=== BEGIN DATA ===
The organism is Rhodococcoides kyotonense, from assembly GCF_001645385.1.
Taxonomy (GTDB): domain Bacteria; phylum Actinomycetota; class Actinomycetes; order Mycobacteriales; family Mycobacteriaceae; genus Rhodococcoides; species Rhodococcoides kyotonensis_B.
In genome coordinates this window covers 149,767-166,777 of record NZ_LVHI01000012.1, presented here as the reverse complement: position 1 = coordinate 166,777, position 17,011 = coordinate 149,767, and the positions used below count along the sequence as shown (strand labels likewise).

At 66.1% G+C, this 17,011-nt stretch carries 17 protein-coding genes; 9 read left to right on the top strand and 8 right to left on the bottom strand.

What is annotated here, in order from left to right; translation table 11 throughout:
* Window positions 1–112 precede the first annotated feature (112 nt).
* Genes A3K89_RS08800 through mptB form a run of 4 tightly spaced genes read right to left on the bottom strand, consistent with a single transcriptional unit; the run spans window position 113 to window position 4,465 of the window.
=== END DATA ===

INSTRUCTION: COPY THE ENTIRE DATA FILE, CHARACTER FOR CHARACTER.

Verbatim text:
The organism is Rhodococcoides kyotonense, from assembly GCF_001645385.1.
Taxonomy (GTDB): domain Bacteria; phylum Actinomycetota; class Actinomycetes; order Mycobacteriales; family Mycobacteriaceae; genus Rhodococcoides; species Rhodococcoides kyotonensis_B.
In genome coordinates this window covers 149,767-166,777 of record NZ_LVHI01000012.1, presented here as the reverse complement: position 1 = coordinate 166,777, position 17,011 = coordinate 149,767, and the positions used below count along the sequence as shown (strand labels likewise).

At 66.1% G+C, this 17,011-nt stretch carries 17 protein-coding genes; 9 read left to right on the top strand and 8 right to left on the bottom strand.

What is annotated here, in order from left to right; translation table 11 throughout:
* Window positions 1–112 precede the first annotated feature (112 nt).
* Genes A3K89_RS08800 through mptB form a run of 4 tightly spaced genes read right to left on the bottom strand, consistent with a single transcriptional unit; the run spans window position 113 to window position 4,465 of the window.